See also in our Toxic Shock series
So how is the system being changed? Under new rules, it is said there will be a duty on the companies to reduce the impact of sewage discharges from storm overflows. So what’s the plan, Stan? Sorry, George Eustice, Right Honourable Secretary of State for the Environment, what’s The Plan?
Well … “the work to reduce sewage discharges from storm overflows has already started,” he says. And, wait for it, by 2025, water companies will have reduced overflows discharges from 2020 levels by around 25 per cent. Progress will be reviewed in 2027.
The Government is also expecting the companies to pump in a combined £56 billion in investment over this time. But it will be tough, as he admits ”we need to be careful of the impact on water bills”.
So there you have it, we the public will pay for it, one way or another. Through higher bills, or greater volumes of sewage. The Government has in other words, washed their hands of it.
What about the alternative: re-nationalisation under regional oversight, which would ensure the public was in charge of sorting out the mess? Bringing water back into public control could cost as little as £14.5bn in compensation to the 15 English water companies. The costing of Labour Party plans is based on research by the Financial Times, and is, says the newspaper, in stark contrast to the £44bn estimated by the Social Market Foundation, an industry-funded think-tank, rising to £90bn if the companies’ debt was included.
But meanwhile, Mr Eustice, where is the extra money to keep water companies on their toes? Remember those budget cuts? An investigation by the Lib Dems revealed that many Southern Water sewage monitors along the Sussex coast were either “not installed or faulty”.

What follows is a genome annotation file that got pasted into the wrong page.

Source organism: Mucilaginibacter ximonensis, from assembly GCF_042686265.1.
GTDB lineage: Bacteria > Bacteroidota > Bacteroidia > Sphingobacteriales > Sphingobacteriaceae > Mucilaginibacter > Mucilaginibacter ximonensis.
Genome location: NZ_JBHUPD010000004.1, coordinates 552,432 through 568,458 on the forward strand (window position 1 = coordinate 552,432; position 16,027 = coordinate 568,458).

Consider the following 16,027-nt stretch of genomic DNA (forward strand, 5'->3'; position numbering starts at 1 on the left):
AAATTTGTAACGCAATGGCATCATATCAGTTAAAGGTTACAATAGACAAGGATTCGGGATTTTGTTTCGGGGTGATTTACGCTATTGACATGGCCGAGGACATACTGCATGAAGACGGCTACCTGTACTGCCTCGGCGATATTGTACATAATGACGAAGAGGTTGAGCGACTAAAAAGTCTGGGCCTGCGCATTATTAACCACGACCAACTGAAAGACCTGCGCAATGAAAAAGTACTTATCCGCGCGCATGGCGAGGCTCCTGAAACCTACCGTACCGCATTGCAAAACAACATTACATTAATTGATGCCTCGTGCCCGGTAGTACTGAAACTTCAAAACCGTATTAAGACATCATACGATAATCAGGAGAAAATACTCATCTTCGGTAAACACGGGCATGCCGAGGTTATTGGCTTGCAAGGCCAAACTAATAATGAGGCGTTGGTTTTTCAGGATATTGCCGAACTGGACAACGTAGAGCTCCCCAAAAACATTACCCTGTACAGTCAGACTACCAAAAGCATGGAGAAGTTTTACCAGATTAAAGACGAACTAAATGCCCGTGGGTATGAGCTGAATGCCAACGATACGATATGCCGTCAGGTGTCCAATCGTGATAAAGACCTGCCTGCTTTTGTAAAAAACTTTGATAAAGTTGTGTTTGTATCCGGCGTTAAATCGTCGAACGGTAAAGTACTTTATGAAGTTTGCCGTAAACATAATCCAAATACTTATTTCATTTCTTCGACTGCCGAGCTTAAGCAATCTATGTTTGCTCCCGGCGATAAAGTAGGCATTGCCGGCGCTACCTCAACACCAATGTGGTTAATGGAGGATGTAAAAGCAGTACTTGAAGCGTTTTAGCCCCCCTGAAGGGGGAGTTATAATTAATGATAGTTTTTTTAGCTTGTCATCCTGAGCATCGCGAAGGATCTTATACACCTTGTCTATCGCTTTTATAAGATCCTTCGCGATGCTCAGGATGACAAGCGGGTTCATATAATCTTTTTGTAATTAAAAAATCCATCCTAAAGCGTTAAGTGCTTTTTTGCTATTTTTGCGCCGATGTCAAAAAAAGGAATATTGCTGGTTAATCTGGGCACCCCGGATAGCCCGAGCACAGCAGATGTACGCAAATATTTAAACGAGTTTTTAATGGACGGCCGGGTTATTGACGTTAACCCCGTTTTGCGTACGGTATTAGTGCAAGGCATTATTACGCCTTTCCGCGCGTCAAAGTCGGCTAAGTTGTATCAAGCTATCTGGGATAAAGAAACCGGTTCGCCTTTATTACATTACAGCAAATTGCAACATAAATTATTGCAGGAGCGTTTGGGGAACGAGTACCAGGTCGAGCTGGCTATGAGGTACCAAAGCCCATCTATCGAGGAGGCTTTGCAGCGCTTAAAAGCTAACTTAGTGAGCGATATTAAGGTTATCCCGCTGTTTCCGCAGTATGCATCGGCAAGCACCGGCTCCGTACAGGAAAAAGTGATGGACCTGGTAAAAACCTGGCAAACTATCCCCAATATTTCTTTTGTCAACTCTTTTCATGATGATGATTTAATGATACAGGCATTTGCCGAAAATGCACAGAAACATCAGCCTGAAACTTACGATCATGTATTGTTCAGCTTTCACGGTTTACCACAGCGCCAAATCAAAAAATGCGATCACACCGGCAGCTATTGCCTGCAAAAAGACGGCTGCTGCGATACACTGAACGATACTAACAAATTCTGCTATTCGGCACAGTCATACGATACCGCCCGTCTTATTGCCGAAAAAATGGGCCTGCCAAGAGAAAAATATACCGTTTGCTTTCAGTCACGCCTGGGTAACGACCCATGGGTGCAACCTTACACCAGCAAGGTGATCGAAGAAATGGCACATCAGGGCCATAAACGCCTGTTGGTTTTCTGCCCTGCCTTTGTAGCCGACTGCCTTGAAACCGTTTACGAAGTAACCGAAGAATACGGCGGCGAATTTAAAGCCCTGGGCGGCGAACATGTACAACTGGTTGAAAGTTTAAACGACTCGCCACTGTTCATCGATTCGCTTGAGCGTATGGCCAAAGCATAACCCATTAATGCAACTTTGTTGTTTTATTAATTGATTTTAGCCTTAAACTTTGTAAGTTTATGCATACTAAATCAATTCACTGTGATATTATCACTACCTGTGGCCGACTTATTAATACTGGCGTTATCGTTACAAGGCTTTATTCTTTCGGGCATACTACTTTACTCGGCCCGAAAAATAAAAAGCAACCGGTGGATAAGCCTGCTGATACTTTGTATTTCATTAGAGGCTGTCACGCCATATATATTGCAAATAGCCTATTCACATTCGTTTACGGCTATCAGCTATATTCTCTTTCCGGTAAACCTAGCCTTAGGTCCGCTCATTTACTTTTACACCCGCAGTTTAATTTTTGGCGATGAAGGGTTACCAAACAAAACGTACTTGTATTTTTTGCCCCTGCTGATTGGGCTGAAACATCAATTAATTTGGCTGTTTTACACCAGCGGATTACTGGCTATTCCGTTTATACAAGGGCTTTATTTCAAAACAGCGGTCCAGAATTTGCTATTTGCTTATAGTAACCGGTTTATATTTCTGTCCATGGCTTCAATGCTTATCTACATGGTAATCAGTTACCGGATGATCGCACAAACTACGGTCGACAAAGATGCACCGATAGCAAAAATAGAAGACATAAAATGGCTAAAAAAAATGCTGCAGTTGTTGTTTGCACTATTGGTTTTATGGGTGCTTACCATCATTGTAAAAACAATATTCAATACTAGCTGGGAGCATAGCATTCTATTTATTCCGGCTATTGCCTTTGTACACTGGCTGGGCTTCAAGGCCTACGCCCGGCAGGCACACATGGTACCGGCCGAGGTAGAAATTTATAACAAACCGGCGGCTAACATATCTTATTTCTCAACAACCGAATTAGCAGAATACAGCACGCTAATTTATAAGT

And so the political fallout continues, as does the pollution.
For Labour, Helena Dollimore, parliamentary candidate for Hastings and Rye, says: “It is disgraceful that yet more raw sewage has dumped into our sea, closing our beaches in Hastings during summer season, and poisoning our beautiful Sussex coastline and rivers.”
She adds: “For too long Southern Water has been allowed to get away with this, and our Conservative MP and Conservative Government have been letting them. Sally-Ann Hart says there is no ‘quick fix’ to this problem but her party have been in power for 12 years and ignored Labour’s warnings.”
The drumbeat of warnings, from the Lib Dems and Greens, too, are getting louder. But it is clear this Government would rather dither over the water and sewage crisis than admit that the system set up by their revered former leader, Margaret Thatcher, has failed to deliver a water and sewerage system fit for the present… let alone the future.
Sussex MPs who signed the letter
Maria Caulfield, Lewes
Sally-Ann Hart, Hastings and Rye
* Huw Merriman, Bexhill & Battle
* Caroline Ansell, Eastbourne
Tim Loughton, Worthing & Shoreham
Jeremy Quin, Horsham
Nus Ghani, Wealden
Mims Davies, Mid Sussex
Gillian Keegan, Chichester
Henry Smith, Crawley
Nick Gibb, Bognor Regis and Littlehampton
Andrew Griffith, Arundel and South Downs
Sir Peter Bottomley, Worthing West
* Indicates which ones who didn’t back the Government over the Lords amendment.